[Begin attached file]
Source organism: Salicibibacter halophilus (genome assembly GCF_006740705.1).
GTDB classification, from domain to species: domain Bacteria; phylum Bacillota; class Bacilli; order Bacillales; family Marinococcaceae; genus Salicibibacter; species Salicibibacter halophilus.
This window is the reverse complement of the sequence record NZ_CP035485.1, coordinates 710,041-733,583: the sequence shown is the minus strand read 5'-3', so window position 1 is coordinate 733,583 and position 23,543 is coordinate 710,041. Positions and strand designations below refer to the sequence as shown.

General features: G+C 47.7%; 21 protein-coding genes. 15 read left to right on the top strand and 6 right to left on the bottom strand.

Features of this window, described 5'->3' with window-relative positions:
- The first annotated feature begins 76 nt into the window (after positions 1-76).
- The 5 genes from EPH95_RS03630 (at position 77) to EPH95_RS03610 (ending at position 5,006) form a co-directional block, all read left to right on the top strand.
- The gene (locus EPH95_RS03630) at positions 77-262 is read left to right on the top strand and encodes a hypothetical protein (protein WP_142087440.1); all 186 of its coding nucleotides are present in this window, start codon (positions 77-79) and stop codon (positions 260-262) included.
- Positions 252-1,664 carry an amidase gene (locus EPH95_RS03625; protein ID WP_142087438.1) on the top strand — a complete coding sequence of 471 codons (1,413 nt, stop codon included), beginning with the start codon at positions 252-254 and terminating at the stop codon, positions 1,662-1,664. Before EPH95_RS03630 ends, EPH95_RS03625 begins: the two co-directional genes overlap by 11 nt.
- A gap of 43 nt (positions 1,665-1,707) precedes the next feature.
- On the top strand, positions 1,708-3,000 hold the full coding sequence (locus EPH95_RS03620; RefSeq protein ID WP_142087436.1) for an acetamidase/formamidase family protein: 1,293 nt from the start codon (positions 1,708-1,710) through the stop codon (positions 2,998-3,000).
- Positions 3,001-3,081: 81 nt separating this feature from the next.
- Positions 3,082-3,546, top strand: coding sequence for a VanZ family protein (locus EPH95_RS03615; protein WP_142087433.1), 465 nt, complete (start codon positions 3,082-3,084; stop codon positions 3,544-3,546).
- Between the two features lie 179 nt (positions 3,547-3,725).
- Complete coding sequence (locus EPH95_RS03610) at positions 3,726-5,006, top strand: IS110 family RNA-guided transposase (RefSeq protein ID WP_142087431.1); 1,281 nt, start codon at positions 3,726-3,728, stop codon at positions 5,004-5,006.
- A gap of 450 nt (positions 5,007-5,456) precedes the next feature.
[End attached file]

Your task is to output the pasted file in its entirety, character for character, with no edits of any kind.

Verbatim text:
Source organism: Salicibibacter halophilus (genome assembly GCF_006740705.1).
GTDB classification, from domain to species: domain Bacteria; phylum Bacillota; class Bacilli; order Bacillales; family Marinococcaceae; genus Salicibibacter; species Salicibibacter halophilus.
This window is the reverse complement of the sequence record NZ_CP035485.1, coordinates 710,041-733,583: the sequence shown is the minus strand read 5'-3', so window position 1 is coordinate 733,583 and position 23,543 is coordinate 710,041. Positions and strand designations below refer to the sequence as shown.

General features: G+C 47.7%; 21 protein-coding genes. 15 read left to right on the top strand and 6 right to left on the bottom strand.

Features of this window, described 5'->3' with window-relative positions:
- The first annotated feature begins 76 nt into the window (after positions 1-76).
- The 5 genes from EPH95_RS03630 (at position 77) to EPH95_RS03610 (ending at position 5,006) form a co-directional block, all read left to right on the top strand.
- The gene (locus EPH95_RS03630) at positions 77-262 is read left to right on the top strand and encodes a hypothetical protein (protein WP_142087440.1); all 186 of its coding nucleotides are present in this window, start codon (positions 77-79) and stop codon (positions 260-262) included.
- Positions 252-1,664 carry an amidase gene (locus EPH95_RS03625; protein ID WP_142087438.1) on the top strand — a complete coding sequence of 471 codons (1,413 nt, stop codon included), beginning with the start codon at positions 252-254 and terminating at the stop codon, positions 1,662-1,664. Before EPH95_RS03630 ends, EPH95_RS03625 begins: the two co-directional genes overlap by 11 nt.
- A gap of 43 nt (positions 1,665-1,707) precedes the next feature.
- On the top strand, positions 1,708-3,000 hold the full coding sequence (locus EPH95_RS03620; RefSeq protein ID WP_142087436.1) for an acetamidase/formamidase family protein: 1,293 nt from the start codon (positions 1,708-1,710) through the stop codon (positions 2,998-3,000).
- Positions 3,001-3,081: 81 nt separating this feature from the next.
- Positions 3,082-3,546, top strand: coding sequence for a VanZ family protein (locus EPH95_RS03615; protein WP_142087433.1), 465 nt, complete (start codon positions 3,082-3,084; stop codon positions 3,544-3,546).
- Between the two features lie 179 nt (positions 3,547-3,725).
- Complete coding sequence (locus EPH95_RS03610) at positions 3,726-5,006, top strand: IS110 family RNA-guided transposase (RefSeq protein ID WP_142087431.1); 1,281 nt, start codon at positions 3,726-3,728, stop codon at positions 5,004-5,006.
- A gap of 450 nt (positions 5,007-5,456) precedes the next feature.